Do many interpreters experience vicarious trauma?
May 7, 2019 § 26 Comments
I ask this question because I have been an interpreter for over 30 years and I have experienced no symptoms of vicarious trauma. When I started my career, nobody ever talked about vicarious trauma whether by its name or by any other name; however, in the last few years I have read many articles and attended many interpreter conferences where some of my colleagues dealt with this issue. I did my homework before writing this post. I read about the symptoms and activities that, as interpreters, put us at a higher risk because of the exposure to people or situations involving suffering, injustice, and many terrible things. I read about empathy, compassion, internalizing your feelings, emptiness, denial, coping with big world tragedies through psychic numbing, and even sociopathy (antisocial personality disorder) and discover that none apply.
I consider myself “normal”. My friends see me as a regular guy. I am kind and considerate to those around me; I am a happy guy, and I have been told that I am a good friend, relative, and colleague. I will never be nominated for the Nobel Peace Prize, but I have a full life doing what I like with those I care for.
After much consideration, I concluded that my attitude towards my profession has kept me from vicarious trauma. My background is in Law. I was an attorney before I was an interpreter. During the years I practiced my former profession, I was exposed to many bad things. I got to see the dark side of human nature. Then, my interpreting career began in the courtroom. I now work as a conference interpreter, and I have never worked as a healthcare interpreter, but I spent my days in courthouses and jails for many years. Both occupations put me in the middle of murders, rapes, drug crimes, child molestation, ugly divorces, loss of parental rights, domestic violence, wrongful dead, bankruptcies, deportations, and similar situations. For years I interacted with people: defendants, plaintiffs, witnesses, and victims, providing my professional services on what had to be the worst day of their lives. People do not get up in the morning and say: “I think I would love to be arrested today”; or “today is a good day to terminate my parent-child relationship forever”. Unless they go to get married or to adopt a child, regular humans do not go to courthouses just because.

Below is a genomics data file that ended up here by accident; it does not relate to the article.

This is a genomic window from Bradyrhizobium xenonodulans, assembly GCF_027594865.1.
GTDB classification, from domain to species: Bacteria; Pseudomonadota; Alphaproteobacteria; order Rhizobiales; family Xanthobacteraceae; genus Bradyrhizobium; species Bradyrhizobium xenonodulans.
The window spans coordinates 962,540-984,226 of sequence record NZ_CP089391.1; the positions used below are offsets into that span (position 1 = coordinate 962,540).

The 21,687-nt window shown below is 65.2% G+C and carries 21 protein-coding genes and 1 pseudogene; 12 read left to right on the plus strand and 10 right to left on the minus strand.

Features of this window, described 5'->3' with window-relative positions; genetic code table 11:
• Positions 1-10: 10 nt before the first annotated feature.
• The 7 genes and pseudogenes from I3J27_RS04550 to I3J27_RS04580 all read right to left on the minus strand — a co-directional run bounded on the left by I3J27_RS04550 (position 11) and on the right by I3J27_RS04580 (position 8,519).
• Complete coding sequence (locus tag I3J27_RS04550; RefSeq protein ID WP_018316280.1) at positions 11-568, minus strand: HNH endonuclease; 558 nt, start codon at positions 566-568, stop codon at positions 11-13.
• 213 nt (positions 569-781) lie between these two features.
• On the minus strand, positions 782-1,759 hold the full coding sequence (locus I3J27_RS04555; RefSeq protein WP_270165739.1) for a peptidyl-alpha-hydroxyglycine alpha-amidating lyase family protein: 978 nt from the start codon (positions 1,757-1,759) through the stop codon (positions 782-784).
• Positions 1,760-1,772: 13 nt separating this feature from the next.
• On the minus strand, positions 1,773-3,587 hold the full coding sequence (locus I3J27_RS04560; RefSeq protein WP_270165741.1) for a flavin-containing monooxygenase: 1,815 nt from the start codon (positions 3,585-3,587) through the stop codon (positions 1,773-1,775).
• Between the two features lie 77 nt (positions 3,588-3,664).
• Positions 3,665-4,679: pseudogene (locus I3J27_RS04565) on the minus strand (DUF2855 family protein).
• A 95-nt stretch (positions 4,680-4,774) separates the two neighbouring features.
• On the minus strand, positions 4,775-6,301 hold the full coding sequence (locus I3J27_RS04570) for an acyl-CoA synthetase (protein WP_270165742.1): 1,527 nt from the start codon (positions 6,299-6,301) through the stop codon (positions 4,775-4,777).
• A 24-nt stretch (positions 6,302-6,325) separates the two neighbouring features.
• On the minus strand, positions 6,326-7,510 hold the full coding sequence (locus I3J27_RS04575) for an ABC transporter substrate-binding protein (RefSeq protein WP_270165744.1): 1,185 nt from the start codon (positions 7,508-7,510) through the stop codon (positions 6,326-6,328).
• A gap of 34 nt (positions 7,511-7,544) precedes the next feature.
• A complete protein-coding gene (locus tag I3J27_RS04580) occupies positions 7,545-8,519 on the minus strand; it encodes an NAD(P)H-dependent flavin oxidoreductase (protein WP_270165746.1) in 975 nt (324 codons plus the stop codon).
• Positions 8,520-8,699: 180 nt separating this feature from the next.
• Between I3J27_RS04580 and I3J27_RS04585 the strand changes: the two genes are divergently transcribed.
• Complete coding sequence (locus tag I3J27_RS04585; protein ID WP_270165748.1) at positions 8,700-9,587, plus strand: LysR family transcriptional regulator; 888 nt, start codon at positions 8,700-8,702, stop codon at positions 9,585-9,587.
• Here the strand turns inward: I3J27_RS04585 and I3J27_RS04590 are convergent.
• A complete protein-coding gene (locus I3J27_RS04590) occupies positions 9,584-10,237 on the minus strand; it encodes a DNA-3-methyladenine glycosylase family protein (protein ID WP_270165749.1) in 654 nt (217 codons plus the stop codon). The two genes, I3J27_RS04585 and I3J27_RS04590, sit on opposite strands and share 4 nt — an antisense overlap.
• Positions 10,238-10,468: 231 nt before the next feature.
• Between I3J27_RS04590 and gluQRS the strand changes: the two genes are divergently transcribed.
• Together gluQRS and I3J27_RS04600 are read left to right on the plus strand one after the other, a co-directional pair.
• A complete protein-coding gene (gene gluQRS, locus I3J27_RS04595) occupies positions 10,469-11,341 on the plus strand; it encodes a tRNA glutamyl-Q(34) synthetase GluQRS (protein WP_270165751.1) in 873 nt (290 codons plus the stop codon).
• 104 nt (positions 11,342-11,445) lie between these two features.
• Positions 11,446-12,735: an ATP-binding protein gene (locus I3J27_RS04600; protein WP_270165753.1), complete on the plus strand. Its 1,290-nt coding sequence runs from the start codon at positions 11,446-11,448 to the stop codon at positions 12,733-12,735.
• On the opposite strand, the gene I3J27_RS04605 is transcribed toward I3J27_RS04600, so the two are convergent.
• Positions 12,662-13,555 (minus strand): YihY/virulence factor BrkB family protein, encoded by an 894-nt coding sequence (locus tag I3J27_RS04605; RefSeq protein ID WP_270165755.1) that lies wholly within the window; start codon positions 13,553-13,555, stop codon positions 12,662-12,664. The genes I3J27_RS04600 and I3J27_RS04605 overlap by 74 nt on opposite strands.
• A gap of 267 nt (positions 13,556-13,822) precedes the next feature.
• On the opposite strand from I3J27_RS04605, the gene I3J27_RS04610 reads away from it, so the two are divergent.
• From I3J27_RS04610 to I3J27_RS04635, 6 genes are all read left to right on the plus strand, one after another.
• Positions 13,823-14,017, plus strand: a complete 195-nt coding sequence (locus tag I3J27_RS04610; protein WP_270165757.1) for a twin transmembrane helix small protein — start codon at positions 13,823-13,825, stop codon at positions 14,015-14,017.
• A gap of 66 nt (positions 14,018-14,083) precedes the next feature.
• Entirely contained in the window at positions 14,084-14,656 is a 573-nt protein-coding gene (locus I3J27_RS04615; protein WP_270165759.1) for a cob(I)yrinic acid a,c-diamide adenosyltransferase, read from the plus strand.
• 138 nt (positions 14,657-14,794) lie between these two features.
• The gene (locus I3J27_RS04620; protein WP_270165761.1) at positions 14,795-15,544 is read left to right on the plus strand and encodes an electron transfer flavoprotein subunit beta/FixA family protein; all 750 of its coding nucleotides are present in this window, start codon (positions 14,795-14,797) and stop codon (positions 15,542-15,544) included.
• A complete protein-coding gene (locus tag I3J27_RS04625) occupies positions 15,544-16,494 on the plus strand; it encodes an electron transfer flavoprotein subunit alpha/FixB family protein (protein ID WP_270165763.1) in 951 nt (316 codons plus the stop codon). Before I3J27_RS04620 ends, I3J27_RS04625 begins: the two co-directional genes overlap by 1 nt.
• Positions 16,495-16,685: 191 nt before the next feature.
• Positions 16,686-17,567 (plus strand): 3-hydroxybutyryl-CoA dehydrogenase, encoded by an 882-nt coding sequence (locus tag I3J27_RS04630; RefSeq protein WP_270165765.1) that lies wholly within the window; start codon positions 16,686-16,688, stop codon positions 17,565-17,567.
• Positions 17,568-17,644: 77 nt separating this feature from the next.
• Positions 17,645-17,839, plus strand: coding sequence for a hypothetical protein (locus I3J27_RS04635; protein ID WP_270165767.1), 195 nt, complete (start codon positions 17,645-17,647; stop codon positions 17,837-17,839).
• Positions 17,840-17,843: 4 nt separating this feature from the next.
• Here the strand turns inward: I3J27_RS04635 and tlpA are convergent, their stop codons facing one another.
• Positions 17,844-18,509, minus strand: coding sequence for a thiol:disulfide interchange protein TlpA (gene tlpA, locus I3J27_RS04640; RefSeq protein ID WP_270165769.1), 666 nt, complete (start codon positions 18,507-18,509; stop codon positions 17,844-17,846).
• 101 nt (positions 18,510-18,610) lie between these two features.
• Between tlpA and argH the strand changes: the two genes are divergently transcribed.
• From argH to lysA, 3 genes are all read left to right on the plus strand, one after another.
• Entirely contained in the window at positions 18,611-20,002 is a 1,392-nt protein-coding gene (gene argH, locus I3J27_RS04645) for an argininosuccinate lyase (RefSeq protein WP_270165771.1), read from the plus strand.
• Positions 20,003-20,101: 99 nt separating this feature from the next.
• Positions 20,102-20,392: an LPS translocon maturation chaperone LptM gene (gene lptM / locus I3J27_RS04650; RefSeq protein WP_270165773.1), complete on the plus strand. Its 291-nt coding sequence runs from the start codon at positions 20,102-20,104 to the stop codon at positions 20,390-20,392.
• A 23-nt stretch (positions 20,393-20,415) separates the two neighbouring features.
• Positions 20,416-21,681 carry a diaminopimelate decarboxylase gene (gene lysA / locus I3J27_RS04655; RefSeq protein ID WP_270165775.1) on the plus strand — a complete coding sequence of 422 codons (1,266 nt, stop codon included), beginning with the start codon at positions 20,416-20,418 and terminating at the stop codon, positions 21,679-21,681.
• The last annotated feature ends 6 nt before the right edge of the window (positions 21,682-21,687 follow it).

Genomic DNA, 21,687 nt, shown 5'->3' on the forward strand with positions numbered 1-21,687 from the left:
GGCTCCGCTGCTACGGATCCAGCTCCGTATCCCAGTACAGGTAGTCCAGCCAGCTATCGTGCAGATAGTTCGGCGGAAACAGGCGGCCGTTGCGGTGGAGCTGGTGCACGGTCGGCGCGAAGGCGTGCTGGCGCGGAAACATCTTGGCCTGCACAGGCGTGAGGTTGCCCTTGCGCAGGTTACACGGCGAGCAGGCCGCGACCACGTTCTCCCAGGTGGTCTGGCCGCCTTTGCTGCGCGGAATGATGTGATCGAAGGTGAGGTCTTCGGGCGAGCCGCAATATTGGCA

I have worked side by side with many interpreters during trials involving vicious criminals and people found not guilty by a jury. I have interpreted testimony of children graphically describing sexual crimes committed against them, and have interpreted when a mother described to the jury how the bad guys killed her son in front of her.